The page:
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hi im planin on buyin a xga lcd projecotr soon and like the majority of first time buyers of pj i hae this question. Should i run my pj and dvd in 4:3 ratio or the 16:9 ratio. Now majoirty of my viewing will be dvd's and hdtv so i know i should buy the 45*80 ratio screen (a 16:9 ratio movie on the 60*80 screen will have the same measurement of 45*80) but my question is tat i heard when u run your pj in 4:3 ratio you use the full resolution of the pj but in 16:9 you loose a little. So wat should i do should i run my dvd and pj in 4:3 ratio and use all the resolution and get the 45*80 screen or run the pj and dvd in 16:9 ratio and get the 45*80 screen.....


ps ....if i run the pj and dvd in 4:3 ratio and get the 45*80 screen ill just move the pj back enough so the black bars just project above and below the screen......


any help is appreciated ....thanks :confused:
 

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Quote:
Originally posted by faheem5
my question is tat i heard when u run your pj in 4:3 ratio you use the full resolution of the pj but in 16:9 you loose a little. So wat should i do should i run my dvd and pj in 4:3 ratio and use all the resolution and get the 45*80 screen or run the pj and dvd in 16:9 ratio and get the 45*80 screen.....


ps ....if i run the pj and dvd in 4:3 ratio and get the 45*80 screen ill just move the pj back enough so the black bars just project above and below the screen......


any help is appreciated ....thanks :confused:
If you run your projector and dvd in normal 4:3 mode you'll end up with a letterbox image...meaning the top and bottom parts of your panel (LCD or DLP) will be displaying black bars.


If you run the projector and dvd in 16:9, assuming an anamorphic dvd and your projector know how to scale to 16:9 widescreen mode, you'll end up with more resolution from the DVD player that gets squished by your projector into a 16:9 space on the panel...which will still be displaying black bars on the top and bottom...so you're not gaining any projector resolution, the same number of panel pixels are involved as the first scenario. The upside is that you get more resolution from the DVD...if it works. Dunno, never tried this with my projector which I can't even remember if it has a "widescreen" mode.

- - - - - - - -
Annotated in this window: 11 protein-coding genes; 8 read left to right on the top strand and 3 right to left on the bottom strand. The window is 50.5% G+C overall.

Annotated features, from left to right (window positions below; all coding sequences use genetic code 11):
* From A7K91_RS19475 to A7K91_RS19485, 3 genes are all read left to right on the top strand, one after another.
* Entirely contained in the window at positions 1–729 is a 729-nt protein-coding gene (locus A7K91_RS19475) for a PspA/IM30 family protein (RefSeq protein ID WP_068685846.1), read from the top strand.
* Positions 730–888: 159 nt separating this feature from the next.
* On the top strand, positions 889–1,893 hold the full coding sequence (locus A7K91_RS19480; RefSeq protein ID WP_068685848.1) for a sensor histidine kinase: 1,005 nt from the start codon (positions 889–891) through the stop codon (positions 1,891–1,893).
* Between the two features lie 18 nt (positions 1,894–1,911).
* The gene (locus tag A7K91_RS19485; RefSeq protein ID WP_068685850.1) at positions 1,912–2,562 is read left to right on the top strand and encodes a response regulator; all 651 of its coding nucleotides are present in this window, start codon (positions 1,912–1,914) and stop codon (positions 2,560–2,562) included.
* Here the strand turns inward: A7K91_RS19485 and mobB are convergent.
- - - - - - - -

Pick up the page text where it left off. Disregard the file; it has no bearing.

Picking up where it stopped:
If you run your projector 4:3 and the dvd in 16:9, you'll end up using all of the panel (on a 16:9 movie) with all of the data available from the DVD. The problem here is now everything is stretched vertically. If you have an anamprohic lens (ISCO II, Panamorph or Prismatic?) it stretches or squishes the image back into the correct aspect ratio.


For a 4:3 projector, the latter is about the only way to use the entire panel with an anamorphic enhanced movie.


Hope I got that middle part right and hope this is somewhat clearer. :)


Nigel
 

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I would go 16:9 every time... Just looks intuatively more 'right' especially when large and your 4:3 sources (usually lo-def) will be smaller therefore hiding their faults, but be aware that getting the image in the right places and formatting will require more picture processing... Not all projectors can pillarbox 4:3 inside a 16:9 panel automatically...


Of course if you are thinking of using a HTPC or scaler no problem...
 

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I recently had to decide on the exact same sizes of screens. I bought a DaLite High Contrast Cinema Vision. THe price for a 80"x60" screen was actually $200 cheaper than the price of hte 80"x45" screen. THe reasoning was a supply and demand issue. Since my projector is 4:3, it was a no-brainer to get the 80"x60" screen. I used black masking for 16:9 viewing and it works like a charm. When and if I do watch 4:3 dvds or cable or play computer games, I can take the masking off and have an even bigger viewing area.
 

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In follow-up to vincanity's post, a square screen is even cheaper than a 4:3 ratio screen. Again, a supply-demand issue. I found this out when I bought my first screen. It makes no sense, as you can just pull it down as far as you need (assuming you get a manual pulldown). Or you can just take the screen off the roll and make your own frame. This is preferable, as pull-down screen are notorious for being wavy.
 
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